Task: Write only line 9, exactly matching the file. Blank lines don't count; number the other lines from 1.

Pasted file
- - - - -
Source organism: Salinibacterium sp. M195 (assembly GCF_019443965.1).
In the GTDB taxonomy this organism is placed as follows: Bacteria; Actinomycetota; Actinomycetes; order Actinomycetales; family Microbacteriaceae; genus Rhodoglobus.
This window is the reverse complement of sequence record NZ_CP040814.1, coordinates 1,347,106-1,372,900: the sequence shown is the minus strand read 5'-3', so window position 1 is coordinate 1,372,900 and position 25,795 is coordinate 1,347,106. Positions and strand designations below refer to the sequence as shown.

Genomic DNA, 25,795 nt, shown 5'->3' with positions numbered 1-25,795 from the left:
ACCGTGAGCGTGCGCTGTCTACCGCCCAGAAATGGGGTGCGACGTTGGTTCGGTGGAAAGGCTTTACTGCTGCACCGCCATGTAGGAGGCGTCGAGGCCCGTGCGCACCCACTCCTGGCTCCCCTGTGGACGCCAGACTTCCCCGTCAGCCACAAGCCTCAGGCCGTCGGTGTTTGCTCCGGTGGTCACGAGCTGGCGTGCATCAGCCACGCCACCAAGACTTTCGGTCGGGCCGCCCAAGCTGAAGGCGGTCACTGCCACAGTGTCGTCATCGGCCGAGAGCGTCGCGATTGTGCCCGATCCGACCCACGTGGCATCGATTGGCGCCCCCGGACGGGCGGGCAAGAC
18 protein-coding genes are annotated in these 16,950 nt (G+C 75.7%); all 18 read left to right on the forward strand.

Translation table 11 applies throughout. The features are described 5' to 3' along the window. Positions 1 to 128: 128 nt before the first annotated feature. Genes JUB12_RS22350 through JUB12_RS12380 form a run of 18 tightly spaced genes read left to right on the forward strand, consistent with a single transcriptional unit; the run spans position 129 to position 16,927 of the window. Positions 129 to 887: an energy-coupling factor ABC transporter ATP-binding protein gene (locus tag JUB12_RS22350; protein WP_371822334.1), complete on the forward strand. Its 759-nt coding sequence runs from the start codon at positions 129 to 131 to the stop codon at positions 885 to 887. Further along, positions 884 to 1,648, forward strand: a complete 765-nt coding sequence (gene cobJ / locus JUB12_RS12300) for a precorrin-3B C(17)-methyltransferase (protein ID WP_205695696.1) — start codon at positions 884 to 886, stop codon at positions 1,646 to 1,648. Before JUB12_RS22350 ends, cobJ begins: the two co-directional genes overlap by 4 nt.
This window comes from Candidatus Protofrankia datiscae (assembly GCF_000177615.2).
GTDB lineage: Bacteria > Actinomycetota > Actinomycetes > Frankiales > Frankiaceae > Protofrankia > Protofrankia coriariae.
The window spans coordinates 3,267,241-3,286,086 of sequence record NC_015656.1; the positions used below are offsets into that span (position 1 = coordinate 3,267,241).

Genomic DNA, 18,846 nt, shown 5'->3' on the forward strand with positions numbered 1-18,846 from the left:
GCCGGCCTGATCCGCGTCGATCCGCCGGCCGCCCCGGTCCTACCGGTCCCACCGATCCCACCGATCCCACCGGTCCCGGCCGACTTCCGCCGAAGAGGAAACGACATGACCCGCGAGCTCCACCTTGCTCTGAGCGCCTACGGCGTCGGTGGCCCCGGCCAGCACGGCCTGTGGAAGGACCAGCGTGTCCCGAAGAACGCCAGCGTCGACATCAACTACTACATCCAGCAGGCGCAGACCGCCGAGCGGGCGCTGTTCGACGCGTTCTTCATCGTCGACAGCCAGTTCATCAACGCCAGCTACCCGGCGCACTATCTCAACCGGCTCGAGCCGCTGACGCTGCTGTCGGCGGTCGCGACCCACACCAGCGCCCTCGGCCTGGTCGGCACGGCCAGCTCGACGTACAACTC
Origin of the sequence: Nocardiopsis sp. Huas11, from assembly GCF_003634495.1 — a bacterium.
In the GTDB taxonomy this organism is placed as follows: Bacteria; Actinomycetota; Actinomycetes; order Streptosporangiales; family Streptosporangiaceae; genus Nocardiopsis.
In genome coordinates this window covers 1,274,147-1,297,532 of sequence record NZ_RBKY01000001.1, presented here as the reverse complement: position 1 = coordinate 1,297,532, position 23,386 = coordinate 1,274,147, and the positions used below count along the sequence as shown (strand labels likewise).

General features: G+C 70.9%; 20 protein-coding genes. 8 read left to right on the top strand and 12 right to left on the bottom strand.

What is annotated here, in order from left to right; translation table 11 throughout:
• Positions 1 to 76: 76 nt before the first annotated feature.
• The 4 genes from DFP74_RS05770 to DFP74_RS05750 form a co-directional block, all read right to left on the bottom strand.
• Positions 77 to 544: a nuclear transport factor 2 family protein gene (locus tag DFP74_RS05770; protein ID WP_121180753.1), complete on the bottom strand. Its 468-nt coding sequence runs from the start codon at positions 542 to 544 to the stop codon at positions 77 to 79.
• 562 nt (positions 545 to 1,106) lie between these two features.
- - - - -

GTDB lineage: Bacteria > Actinomycetota > Actinomycetes > Frankiales > Frankiaceae > Protofrankia > Protofrankia coriariae.